Well, VFP has been holding a weekly vigil every Wednesday at 4:30PM for a few weeks now. Last week, one of the stalwarts from the Bandon vigil, a counter protester showed up and stood catty corner from us on Adams and Hwy 42. Ed Pool, one of the founders of the local VFP chapter went over to say hi and let him know that we will be standing every week.
This week, many other counter protesters showed up to hold flags and give the opposing view. While I definitely do not agree with a pro war stance I am so glad those old codgers take the time to stand (well sit in lawn chairs actually) and bring attention to the war and our troops. So few people are even aware that we have lost over 4,500 men and women in Iraq and Afghanistan or that over 30,000 are seriously wounded.
Today we were joined by several local teens who are actually paying attention to local politics and the war. This was very heartening for me because it is for these kids as much as the soldiers in Iraq that I spend this time each week.
The ‘veterans for victory only’ (their words not mine) have a different definition than we do of how to support the troops but at least they are doing something.
For me, I know that my son believed or hoped, at least, that he was fighting for something noble, something greater than himself. He was willing to take a bullet for his country and very nearly did on multiple occasions as you can see from this photo. Regrettably, those on our side feel that our troops are not fighting for their country they are fighting for their government and this is an important distinction. We believe that the government erred in sending our military into Iraq and are misusing the heart and soul and courage of our warriors.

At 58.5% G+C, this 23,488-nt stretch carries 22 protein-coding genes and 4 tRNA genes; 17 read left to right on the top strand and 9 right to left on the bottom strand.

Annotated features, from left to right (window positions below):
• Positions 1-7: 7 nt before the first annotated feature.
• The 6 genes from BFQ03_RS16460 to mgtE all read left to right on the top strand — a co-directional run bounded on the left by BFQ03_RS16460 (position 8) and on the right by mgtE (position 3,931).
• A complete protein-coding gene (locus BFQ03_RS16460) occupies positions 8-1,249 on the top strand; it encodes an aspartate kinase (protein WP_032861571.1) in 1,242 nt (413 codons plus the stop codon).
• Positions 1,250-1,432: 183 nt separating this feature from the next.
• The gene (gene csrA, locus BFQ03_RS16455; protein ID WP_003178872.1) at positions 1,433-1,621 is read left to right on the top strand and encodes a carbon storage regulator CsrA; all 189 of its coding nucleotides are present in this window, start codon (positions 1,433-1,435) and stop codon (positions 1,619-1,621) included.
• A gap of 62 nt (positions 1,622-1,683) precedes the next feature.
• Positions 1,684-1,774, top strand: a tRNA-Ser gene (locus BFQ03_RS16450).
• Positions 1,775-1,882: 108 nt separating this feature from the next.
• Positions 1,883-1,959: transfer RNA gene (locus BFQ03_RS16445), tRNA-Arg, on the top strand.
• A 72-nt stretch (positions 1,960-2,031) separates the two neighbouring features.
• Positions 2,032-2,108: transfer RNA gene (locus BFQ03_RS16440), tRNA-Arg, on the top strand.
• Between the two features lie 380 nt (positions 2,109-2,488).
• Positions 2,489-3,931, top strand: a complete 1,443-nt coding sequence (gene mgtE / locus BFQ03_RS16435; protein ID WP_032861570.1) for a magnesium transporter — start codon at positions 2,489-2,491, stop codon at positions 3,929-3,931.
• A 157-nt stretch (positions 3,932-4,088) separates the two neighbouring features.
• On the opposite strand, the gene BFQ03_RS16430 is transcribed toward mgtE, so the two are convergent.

It is their willingness to fight for us that demands that we fight for them, fight to bring them home. So I travel to DC and lobby Congress. I write letters and editorials and attend meetings and conferences and work on renewable energy development to reduce our dependence upon foreign oil. I also stand on street corners to remind people that our troops are dying in Iraq every day and we need to bring them home and take care of them when they get here.